Smoking alters some genes, which may increase the odds of getting lung cancer. (Bruno Vincent / Getty Images )
There may be a cheap, easy way to detect lung cancer early, researchers say -- by picking a patient's nose.
Epithelial cells sampled from the inside of a person's nose share the same genetic markers that show up in people with lung cancer, according to research presented Sunday at the American Thoracic Society conference in Denver.
Lung cancer is the leading cause of cancer death -- the average five-year survival rate hovers at the 15% mark. But that's probably because the cancer gets caught too late to treat, because survival rates when it's diagnosed at an early stage are at a decent 60%. (Compare that to 2% for late-stage diagnoses.)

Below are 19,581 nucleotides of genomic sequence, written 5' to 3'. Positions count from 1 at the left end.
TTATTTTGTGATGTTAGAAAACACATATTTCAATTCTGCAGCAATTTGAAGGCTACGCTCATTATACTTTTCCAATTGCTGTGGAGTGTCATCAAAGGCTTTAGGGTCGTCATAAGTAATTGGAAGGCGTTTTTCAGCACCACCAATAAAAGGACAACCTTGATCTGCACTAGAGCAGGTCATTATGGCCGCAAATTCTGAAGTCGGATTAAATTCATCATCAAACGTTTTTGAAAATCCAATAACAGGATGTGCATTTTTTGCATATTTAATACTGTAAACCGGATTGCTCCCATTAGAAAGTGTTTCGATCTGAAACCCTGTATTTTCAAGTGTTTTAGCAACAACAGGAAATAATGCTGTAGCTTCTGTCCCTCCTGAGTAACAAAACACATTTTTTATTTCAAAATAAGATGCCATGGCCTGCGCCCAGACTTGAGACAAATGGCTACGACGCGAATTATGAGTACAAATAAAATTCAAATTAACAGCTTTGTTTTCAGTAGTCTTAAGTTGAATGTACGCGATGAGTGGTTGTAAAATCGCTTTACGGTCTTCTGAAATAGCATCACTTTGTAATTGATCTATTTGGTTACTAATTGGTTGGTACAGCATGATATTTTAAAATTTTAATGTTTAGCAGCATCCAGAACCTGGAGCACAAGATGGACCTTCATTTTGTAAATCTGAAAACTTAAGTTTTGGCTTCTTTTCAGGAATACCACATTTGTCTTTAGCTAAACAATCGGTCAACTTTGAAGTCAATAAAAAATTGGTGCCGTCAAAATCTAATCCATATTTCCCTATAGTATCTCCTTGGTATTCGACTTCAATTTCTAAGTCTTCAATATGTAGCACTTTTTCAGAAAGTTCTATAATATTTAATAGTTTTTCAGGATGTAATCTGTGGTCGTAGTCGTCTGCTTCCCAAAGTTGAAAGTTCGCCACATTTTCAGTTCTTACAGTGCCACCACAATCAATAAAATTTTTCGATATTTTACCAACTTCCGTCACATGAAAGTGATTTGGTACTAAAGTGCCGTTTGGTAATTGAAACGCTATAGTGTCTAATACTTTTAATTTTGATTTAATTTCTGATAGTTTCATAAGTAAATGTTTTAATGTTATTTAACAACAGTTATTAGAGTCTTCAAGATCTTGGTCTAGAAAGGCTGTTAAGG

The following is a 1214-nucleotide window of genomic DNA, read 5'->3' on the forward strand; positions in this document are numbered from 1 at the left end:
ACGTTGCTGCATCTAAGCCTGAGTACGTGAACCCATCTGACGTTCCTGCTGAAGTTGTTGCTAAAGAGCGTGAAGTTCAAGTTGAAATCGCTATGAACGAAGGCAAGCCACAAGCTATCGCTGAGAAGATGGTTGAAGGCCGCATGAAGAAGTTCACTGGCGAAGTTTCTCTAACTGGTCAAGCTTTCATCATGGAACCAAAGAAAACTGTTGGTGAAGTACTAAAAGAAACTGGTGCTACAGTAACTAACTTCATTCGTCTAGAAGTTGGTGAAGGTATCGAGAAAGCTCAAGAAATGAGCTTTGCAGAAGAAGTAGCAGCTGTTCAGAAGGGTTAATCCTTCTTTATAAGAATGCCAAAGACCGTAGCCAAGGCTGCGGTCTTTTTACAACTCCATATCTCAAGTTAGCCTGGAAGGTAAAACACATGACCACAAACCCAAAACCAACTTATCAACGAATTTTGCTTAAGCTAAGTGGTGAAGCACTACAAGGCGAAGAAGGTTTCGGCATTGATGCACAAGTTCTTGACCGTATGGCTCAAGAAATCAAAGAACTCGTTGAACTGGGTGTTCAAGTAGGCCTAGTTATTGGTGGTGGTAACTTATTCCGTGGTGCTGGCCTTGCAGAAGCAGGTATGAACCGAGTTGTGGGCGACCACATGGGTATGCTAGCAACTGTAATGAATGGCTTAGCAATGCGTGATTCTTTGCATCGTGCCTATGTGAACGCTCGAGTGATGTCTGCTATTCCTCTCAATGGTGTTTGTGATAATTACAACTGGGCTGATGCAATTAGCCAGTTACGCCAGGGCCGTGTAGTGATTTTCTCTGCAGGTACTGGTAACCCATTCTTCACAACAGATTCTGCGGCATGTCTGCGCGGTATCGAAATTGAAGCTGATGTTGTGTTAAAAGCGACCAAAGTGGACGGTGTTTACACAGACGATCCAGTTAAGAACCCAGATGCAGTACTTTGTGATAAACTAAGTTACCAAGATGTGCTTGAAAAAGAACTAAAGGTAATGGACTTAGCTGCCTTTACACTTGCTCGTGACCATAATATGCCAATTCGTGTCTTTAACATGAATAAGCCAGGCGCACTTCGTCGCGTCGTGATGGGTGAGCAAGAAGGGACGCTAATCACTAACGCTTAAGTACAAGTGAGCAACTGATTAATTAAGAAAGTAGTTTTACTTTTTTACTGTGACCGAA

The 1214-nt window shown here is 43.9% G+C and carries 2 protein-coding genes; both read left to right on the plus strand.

So lung cancer could be less deadly than thought -- if there was a way to catch it more often in the early stages, before it grows into a large tumor and spreads to other parts of the body.
But current tests, like open lung biopsy, involve cutting bits of lung tissue out of people to examine. It's expensive, not to mention a bit painful. Could there be a cheaper, less invasive way to test for the disease?
Researchers at the Boston University Medical Campus figured they'd try cells from the nose -- a part of our breathing apparatus that's pretty easy to access. They collected nasal epithelial cells from 33 smokers who were having bronchoscopies to look for cancer. Two-thirds of them ended up having lung cancer. After analyzing the cells, the researchers found there were 170 different genes whose level of activity was different, depending on whether or not a patient had lung cancer. Genes dealing with cell division and blood vessel growth, unsurprisingly, were much more active in patients with cancer.
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